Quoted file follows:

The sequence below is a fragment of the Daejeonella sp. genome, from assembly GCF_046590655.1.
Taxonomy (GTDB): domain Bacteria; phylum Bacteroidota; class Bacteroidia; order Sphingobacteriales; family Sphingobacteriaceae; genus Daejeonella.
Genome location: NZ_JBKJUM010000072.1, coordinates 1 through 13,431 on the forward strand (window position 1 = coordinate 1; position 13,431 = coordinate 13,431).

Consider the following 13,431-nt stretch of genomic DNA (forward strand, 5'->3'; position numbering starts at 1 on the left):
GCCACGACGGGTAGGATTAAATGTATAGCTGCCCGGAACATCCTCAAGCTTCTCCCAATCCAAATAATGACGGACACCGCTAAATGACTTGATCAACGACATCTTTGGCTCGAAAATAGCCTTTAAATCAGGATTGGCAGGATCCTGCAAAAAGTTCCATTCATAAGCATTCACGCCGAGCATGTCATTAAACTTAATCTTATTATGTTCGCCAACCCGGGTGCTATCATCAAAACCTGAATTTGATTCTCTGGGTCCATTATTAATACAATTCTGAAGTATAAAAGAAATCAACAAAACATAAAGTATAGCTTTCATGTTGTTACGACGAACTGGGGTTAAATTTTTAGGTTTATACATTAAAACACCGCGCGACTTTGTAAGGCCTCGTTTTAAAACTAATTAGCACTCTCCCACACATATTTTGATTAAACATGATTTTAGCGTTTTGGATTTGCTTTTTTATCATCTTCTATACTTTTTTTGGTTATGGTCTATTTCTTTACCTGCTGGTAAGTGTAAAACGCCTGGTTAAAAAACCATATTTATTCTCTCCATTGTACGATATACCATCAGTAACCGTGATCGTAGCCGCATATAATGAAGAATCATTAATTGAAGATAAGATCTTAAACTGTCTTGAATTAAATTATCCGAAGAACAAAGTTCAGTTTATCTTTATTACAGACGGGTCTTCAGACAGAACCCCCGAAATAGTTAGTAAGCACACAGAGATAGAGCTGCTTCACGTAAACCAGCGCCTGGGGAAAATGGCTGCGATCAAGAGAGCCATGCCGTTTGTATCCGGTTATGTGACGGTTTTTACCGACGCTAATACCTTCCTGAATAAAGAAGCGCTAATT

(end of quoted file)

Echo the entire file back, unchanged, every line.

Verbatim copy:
The sequence below is a fragment of the Daejeonella sp. genome, from assembly GCF_046590655.1.
Taxonomy (GTDB): domain Bacteria; phylum Bacteroidota; class Bacteroidia; order Sphingobacteriales; family Sphingobacteriaceae; genus Daejeonella.
Genome location: NZ_JBKJUM010000072.1, coordinates 1 through 13,431 on the forward strand (window position 1 = coordinate 1; position 13,431 = coordinate 13,431).

Consider the following 13,431-nt stretch of genomic DNA (forward strand, 5'->3'; position numbering starts at 1 on the left):
GCCACGACGGGTAGGATTAAATGTATAGCTGCCCGGAACATCCTCAAGCTTCTCCCAATCCAAATAATGACGGACACCGCTAAATGACTTGATCAACGACATCTTTGGCTCGAAAATAGCCTTTAAATCAGGATTGGCAGGATCCTGCAAAAAGTTCCATTCATAAGCATTCACGCCGAGCATGTCATTAAACTTAATCTTATTATGTTCGCCAACCCGGGTGCTATCATCAAAACCTGAATTTGATTCTCTGGGTCCATTATTAATACAATTCTGAAGTATAAAAGAAATCAACAAAACATAAAGTATAGCTTTCATGTTGTTACGACGAACTGGGGTTAAATTTTTAGGTTTATACATTAAAACACCGCGCGACTTTGTAAGGCCTCGTTTTAAAACTAATTAGCACTCTCCCACACATATTTTGATTAAACATGATTTTAGCGTTTTGGATTTGCTTTTTTATCATCTTCTATACTTTTTTTGGTTATGGTCTATTTCTTTACCTGCTGGTAAGTGTAAAACGCCTGGTTAAAAAACCATATTTATTCTCTCCATTGTACGATATACCATCAGTAACCGTGATCGTAGCCGCATATAATGAAGAATCATTAATTGAAGATAAGATCTTAAACTGTCTTGAATTAAATTATCCGAAGAACAAAGTTCAGTTTATCTTTATTACAGACGGGTCTTCAGACAGAACCCCCGAAATAGTTAGTAAGCACACAGAGATAGAGCTGCTTCACGTAAACCAGCGCCTGGGGAAAATGGCTGCGATCAAGAGAGCCATGCCGTTTGTATCCGGTTATGTGACGGTTTTTACCGACGCTAATACCTTCCTGAATAAAGAAGCGCTAATT